> > >requirements, regions are pre-splitted and throughput is controlled.
> > >
> > >The system has heavy load period for few hours, during heavy load i mean
> > >high proportion insert/update and small proportion of read.
> >
> > I'm not sure about the production status of your system, but you sound
> > like you have critical need for dozens of optimization features coming
> out
> > in 0.92 and even some trunk patches.  In particular, update speed has
> been
> > drastically improved due to lazy seek.  Although you can get incremental
> > wins with a different compaction features, you will get exponential wins
> > from looking at other features right now.
> >
> > >we fall in the memstore flush throttling (
> > >will wait 90000 ms before flushing the memstore) retaining more logs,
> > >triggering more flush that can't be flushed.... adding pressure on the
> > >system memory (memstore is not flushed on time)
> >
> > Filling up the logs faster than you can flush normally indicates that you
> > have disk or network saturation.  If you have an increment workload, I
> > know there are a number of patches in 0.92 that will drastically reduce
> > your flush size (1: read memstore before going to disk, 2: don't flush
> all
> > versions).  You don't have a compaction problem, you have a write/read
> > problem.
> >
> > In 0.92, you can try setting your compaction.ratio down (0.25 is a good
> > start) to increase the StoreFile count to slow reads but save Network IO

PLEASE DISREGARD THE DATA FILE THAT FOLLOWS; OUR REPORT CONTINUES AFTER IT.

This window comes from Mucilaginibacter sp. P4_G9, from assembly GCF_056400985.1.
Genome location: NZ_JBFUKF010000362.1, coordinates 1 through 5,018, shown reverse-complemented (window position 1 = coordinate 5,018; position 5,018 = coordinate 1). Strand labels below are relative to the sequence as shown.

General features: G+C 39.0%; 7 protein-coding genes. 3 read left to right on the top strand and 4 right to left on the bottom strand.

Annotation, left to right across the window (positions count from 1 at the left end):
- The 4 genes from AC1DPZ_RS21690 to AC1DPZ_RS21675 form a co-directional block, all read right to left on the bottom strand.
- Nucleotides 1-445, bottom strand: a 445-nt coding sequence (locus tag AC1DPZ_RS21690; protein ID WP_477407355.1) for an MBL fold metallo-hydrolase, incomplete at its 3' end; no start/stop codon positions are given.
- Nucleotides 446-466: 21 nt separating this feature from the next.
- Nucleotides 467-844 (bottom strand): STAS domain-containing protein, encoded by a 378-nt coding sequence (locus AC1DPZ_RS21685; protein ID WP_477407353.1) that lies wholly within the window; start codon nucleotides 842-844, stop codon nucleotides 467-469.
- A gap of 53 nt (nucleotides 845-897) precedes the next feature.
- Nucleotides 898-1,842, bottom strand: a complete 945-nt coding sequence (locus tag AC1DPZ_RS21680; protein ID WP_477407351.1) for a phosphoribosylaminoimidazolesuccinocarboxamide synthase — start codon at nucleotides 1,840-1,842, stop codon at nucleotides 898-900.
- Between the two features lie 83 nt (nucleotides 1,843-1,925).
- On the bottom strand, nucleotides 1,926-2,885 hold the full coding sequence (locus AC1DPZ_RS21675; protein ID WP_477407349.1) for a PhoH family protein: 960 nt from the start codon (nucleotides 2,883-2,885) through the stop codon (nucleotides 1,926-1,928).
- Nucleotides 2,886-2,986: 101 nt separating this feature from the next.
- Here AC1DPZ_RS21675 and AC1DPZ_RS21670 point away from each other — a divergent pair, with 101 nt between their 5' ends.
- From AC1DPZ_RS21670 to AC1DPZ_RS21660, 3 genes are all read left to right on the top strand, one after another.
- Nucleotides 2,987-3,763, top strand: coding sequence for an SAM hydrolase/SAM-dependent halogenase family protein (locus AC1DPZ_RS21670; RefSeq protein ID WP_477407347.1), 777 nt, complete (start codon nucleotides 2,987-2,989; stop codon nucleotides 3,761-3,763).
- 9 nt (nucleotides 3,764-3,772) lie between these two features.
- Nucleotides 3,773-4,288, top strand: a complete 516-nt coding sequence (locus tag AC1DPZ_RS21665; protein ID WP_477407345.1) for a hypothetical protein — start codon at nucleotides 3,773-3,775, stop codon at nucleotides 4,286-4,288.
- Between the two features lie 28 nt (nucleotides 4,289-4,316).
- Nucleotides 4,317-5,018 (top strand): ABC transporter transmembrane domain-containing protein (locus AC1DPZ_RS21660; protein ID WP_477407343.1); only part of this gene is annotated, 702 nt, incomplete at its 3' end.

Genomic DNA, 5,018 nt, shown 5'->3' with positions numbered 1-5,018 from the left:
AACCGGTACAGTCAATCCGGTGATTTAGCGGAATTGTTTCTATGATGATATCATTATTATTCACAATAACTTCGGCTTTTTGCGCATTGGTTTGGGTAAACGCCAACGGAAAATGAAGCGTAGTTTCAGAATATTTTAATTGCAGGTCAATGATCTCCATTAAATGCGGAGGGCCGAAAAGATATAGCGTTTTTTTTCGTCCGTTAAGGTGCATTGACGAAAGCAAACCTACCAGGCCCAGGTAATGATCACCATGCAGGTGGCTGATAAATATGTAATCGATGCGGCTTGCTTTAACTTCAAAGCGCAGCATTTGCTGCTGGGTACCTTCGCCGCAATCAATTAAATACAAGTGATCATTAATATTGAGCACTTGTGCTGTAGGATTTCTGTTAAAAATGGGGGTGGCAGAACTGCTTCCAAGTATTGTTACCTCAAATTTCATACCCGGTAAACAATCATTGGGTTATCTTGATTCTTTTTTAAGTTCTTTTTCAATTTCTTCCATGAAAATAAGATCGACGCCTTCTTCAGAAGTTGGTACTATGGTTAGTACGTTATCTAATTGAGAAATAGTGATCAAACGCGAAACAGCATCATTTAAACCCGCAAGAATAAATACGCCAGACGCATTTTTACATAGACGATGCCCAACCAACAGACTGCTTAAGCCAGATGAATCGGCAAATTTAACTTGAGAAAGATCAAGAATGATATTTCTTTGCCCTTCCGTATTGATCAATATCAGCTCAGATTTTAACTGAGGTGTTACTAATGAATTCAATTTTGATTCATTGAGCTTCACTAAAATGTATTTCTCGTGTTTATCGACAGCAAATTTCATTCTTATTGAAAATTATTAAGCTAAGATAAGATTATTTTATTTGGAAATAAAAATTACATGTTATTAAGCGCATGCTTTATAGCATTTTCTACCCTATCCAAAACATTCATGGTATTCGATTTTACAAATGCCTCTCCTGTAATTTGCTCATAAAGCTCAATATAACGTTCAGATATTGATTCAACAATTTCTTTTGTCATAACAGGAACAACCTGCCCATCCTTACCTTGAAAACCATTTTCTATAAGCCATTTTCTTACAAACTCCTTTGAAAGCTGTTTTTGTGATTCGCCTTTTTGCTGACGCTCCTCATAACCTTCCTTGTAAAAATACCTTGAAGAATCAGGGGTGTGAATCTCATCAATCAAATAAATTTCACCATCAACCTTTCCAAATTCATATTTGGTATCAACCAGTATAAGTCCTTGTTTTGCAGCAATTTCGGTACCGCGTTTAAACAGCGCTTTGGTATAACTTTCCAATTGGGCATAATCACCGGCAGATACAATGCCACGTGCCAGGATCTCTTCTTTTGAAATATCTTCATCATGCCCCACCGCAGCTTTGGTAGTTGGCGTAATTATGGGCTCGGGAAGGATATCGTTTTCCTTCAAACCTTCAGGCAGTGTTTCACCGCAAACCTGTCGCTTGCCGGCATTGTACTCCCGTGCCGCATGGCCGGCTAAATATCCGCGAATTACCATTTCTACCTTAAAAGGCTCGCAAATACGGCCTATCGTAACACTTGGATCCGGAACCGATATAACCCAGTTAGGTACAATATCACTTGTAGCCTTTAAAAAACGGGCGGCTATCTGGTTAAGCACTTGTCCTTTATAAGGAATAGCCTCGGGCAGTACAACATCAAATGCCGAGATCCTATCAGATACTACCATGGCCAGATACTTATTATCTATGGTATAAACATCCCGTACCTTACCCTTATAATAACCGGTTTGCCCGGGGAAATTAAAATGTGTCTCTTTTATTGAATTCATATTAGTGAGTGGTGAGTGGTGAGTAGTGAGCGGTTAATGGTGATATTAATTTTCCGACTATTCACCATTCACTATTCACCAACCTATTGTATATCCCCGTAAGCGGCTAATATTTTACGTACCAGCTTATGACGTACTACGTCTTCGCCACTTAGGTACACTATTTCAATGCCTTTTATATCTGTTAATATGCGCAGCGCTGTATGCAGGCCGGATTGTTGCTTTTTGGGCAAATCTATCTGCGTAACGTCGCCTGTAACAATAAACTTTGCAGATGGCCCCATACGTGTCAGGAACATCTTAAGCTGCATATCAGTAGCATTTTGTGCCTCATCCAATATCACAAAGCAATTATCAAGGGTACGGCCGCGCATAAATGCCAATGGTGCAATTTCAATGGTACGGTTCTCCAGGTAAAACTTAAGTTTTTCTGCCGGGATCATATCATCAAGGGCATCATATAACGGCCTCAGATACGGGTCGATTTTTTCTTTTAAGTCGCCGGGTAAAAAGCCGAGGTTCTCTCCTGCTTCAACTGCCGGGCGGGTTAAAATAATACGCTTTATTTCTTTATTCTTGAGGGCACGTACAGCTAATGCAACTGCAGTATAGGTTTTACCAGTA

> > on write.  This setting is very similar to the defaults suggested in the
> > BigTable paper.  However, this is only going to cut your Network IO in
> > half.  The LevelDB or BigTable algorithm can reduce your outlier
> StoreFile
> > count, but they wouldn't be able to cut this IO volume down much either.
> >
> > >Please remember i'm on 0.90.1 so when major compaction is running minor
> is
> > >blocked, when a memstore for a column family is flushed all other
> memstore
> > >(for other) column family are also (no matter if they are smaller or
> not).
> > >As you already wrote, the best way is to manage compaction, and it is
> what
> > >i tried to do.
> >
> > Per-storefile compactions & multi-threaded compactions were added 0.92 to
> > address this problem.  However, a high StoreFile count is not necessarily
> > a bad thing.  For an update workload, you only have to read the newest
> > StoreFile and lazy seek optimizes your situation a lot (again 0.92).
> >
> > >Regarding the compaction plug-ability needs.
> > >Let suppose that the data you are inserting in different column family
> has
> > >a different pattern, for example on CF1 (column family #1) you update
> > >fields in the same row key while in CF2 you add each time new fields or
> > >CF2 has new row and older rows are never updated won't you use different
> > >algorithms for compacting these CF?
> >
> > There are mostly 3 different workloads that require different
> > optimizations (not necessarily compaction-related):
> > 1. Read old data.  Should properly use bloom filters to filter out
> > StoreFiles
> > 2. R+W.  Will really benefit from lazy seeks & cache on write (0.92).
> Far
> > more than a compaction algorithm
> > 3. Write mostly.  Don't really care about compactions here.  Just don't
> > want them to be sucking too much IO
> >
> > >Finally the schema design is guided by the ACID property of a row, we
> have
> > >2 CF only both CF holds a different volume of data even if they are
> > >Updated approximately with the same amount of data (cell updated vs cell
> > >created).
> >
> > Note that 0.90 only had row-based write atomicity.  HBASE-2856 is
> > necessary for row-based read atomicity across column families.
> >
> >
>



-- 
Mikael.S